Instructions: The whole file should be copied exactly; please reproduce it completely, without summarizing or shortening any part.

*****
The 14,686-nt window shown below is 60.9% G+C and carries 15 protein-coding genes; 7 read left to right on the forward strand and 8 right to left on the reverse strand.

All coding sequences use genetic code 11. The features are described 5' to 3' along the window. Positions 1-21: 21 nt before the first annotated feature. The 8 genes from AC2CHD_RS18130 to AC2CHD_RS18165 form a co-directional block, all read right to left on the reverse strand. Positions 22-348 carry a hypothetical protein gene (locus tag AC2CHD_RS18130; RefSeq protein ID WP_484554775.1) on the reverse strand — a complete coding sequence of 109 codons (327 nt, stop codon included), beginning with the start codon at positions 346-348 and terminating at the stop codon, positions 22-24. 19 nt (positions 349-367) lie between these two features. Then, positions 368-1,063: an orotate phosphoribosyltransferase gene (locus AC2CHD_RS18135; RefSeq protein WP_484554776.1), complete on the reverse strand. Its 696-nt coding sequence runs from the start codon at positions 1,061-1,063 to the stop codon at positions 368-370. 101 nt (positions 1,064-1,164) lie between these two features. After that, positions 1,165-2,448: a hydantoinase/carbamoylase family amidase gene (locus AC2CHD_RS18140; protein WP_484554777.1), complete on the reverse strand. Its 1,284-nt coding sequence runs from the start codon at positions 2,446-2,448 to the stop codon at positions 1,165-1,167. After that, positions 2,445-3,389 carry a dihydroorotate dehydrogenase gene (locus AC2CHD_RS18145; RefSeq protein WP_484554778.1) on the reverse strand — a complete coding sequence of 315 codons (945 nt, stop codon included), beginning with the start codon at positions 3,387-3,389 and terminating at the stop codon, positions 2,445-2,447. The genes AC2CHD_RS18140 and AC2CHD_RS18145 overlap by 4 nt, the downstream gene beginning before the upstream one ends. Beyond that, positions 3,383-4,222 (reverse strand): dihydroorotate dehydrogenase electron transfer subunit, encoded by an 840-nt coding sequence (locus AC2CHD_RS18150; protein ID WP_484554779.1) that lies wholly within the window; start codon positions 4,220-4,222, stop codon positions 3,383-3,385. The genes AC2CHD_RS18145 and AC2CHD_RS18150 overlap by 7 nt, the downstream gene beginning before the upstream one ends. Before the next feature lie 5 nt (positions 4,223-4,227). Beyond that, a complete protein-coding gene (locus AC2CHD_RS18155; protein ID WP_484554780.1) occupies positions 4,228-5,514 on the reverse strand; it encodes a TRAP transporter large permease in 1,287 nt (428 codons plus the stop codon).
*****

The 14,686-nt window shown below is 60.9% G+C and carries 15 protein-coding genes; 7 read left to right on the forward strand and 8 right to left on the reverse strand.

All coding sequences use genetic code 11. The features are described 5' to 3' along the window. Positions 1-21: 21 nt before the first annotated feature. The 8 genes from AC2CHD_RS18130 to AC2CHD_RS18165 form a co-directional block, all read right to left on the reverse strand. Positions 22-348 carry a hypothetical protein gene (locus tag AC2CHD_RS18130; RefSeq protein ID WP_484554775.1) on the reverse strand — a complete coding sequence of 109 codons (327 nt, stop codon included), beginning with the start codon at positions 346-348 and terminating at the stop codon, positions 22-24. 19 nt (positions 349-367) lie between these two features. Then, positions 368-1,063: an orotate phosphoribosyltransferase gene (locus AC2CHD_RS18135; RefSeq protein WP_484554776.1), complete on the reverse strand. Its 696-nt coding sequence runs from the start codon at positions 1,061-1,063 to the stop codon at positions 368-370. 101 nt (positions 1,064-1,164) lie between these two features. After that, positions 1,165-2,448: a hydantoinase/carbamoylase family amidase gene (locus AC2CHD_RS18140; protein WP_484554777.1), complete on the reverse strand. Its 1,284-nt coding sequence runs from the start codon at positions 2,446-2,448 to the stop codon at positions 1,165-1,167. After that, positions 2,445-3,389 carry a dihydroorotate dehydrogenase gene (locus AC2CHD_RS18145; RefSeq protein WP_484554778.1) on the reverse strand — a complete coding sequence of 315 codons (945 nt, stop codon included), beginning with the start codon at positions 3,387-3,389 and terminating at the stop codon, positions 2,445-2,447. The genes AC2CHD_RS18140 and AC2CHD_RS18145 overlap by 4 nt, the downstream gene beginning before the upstream one ends. Beyond that, positions 3,383-4,222 (reverse strand): dihydroorotate dehydrogenase electron transfer subunit, encoded by an 840-nt coding sequence (locus AC2CHD_RS18150; protein ID WP_484554779.1) that lies wholly within the window; start codon positions 4,220-4,222, stop codon positions 3,383-3,385. The genes AC2CHD_RS18145 and AC2CHD_RS18150 overlap by 7 nt, the downstream gene beginning before the upstream one ends. Before the next feature lie 5 nt (positions 4,223-4,227). Beyond that, a complete protein-coding gene (locus AC2CHD_RS18155; protein ID WP_484554780.1) occupies positions 4,228-5,514 on the reverse strand; it encodes a TRAP transporter large permease in 1,287 nt (428 codons plus the stop codon).